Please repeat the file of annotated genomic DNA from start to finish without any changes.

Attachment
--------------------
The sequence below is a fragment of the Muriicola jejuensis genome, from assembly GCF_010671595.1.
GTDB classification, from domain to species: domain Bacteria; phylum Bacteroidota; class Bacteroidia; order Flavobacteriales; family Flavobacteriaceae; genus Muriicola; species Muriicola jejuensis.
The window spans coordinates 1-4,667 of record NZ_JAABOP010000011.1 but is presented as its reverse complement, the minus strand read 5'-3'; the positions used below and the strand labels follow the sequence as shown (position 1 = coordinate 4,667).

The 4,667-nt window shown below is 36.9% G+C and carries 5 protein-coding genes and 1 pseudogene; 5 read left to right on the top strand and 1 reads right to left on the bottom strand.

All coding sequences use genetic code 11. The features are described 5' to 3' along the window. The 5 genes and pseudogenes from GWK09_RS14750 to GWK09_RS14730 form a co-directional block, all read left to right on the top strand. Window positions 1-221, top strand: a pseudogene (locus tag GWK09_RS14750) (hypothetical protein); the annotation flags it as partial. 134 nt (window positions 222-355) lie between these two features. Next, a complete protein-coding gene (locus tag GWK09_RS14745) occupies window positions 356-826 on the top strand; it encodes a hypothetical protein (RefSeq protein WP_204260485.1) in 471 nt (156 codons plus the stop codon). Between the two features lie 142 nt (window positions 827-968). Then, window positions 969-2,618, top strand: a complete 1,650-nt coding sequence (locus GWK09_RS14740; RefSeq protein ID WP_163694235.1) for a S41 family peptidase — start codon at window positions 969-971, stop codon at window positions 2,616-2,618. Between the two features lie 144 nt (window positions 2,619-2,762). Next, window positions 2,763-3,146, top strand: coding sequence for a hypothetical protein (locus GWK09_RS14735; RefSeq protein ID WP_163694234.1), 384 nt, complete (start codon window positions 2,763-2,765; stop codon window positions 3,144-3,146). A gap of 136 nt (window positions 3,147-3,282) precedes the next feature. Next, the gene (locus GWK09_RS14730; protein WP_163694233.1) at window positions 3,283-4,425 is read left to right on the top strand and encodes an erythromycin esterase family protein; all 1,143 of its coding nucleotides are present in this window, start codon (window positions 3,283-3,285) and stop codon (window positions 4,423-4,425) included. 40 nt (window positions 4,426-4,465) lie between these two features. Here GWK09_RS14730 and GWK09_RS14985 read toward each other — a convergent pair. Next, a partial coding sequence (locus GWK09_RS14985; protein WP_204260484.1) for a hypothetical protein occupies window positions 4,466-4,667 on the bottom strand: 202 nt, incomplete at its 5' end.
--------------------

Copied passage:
The sequence below is a fragment of the Muriicola jejuensis genome, from assembly GCF_010671595.1.
GTDB classification, from domain to species: domain Bacteria; phylum Bacteroidota; class Bacteroidia; order Flavobacteriales; family Flavobacteriaceae; genus Muriicola; species Muriicola jejuensis.
The window spans coordinates 1-4,667 of record NZ_JAABOP010000011.1 but is presented as its reverse complement, the minus strand read 5'-3'; the positions used below and the strand labels follow the sequence as shown (position 1 = coordinate 4,667).

The 4,667-nt window shown below is 36.9% G+C and carries 5 protein-coding genes and 1 pseudogene; 5 read left to right on the top strand and 1 reads right to left on the bottom strand.

All coding sequences use genetic code 11. The features are described 5' to 3' along the window. The 5 genes and pseudogenes from GWK09_RS14750 to GWK09_RS14730 form a co-directional block, all read left to right on the top strand. Window positions 1-221, top strand: a pseudogene (locus tag GWK09_RS14750) (hypothetical protein); the annotation flags it as partial. 134 nt (window positions 222-355) lie between these two features. Next, a complete protein-coding gene (locus tag GWK09_RS14745) occupies window positions 356-826 on the top strand; it encodes a hypothetical protein (RefSeq protein WP_204260485.1) in 471 nt (156 codons plus the stop codon). Between the two features lie 142 nt (window positions 827-968). Then, window positions 969-2,618, top strand: a complete 1,650-nt coding sequence (locus GWK09_RS14740; RefSeq protein ID WP_163694235.1) for a S41 family peptidase — start codon at window positions 969-971, stop codon at window positions 2,616-2,618. Between the two features lie 144 nt (window positions 2,619-2,762). Next, window positions 2,763-3,146, top strand: coding sequence for a hypothetical protein (locus GWK09_RS14735; RefSeq protein ID WP_163694234.1), 384 nt, complete (start codon window positions 2,763-2,765; stop codon window positions 3,144-3,146). A gap of 136 nt (window positions 3,147-3,282) precedes the next feature. Next, the gene (locus GWK09_RS14730; protein WP_163694233.1) at window positions 3,283-4,425 is read left to right on the top strand and encodes an erythromycin esterase family protein; all 1,143 of its coding nucleotides are present in this window, start codon (window positions 3,283-3,285) and stop codon (window positions 4,423-4,425) included. 40 nt (window positions 4,426-4,465) lie between these two features. Here GWK09_RS14730 and GWK09_RS14985 read toward each other — a convergent pair. Next, a partial coding sequence (locus GWK09_RS14985; protein WP_204260484.1) for a hypothetical protein occupies window positions 4,466-4,667 on the bottom strand: 202 nt, incomplete at its 5' end.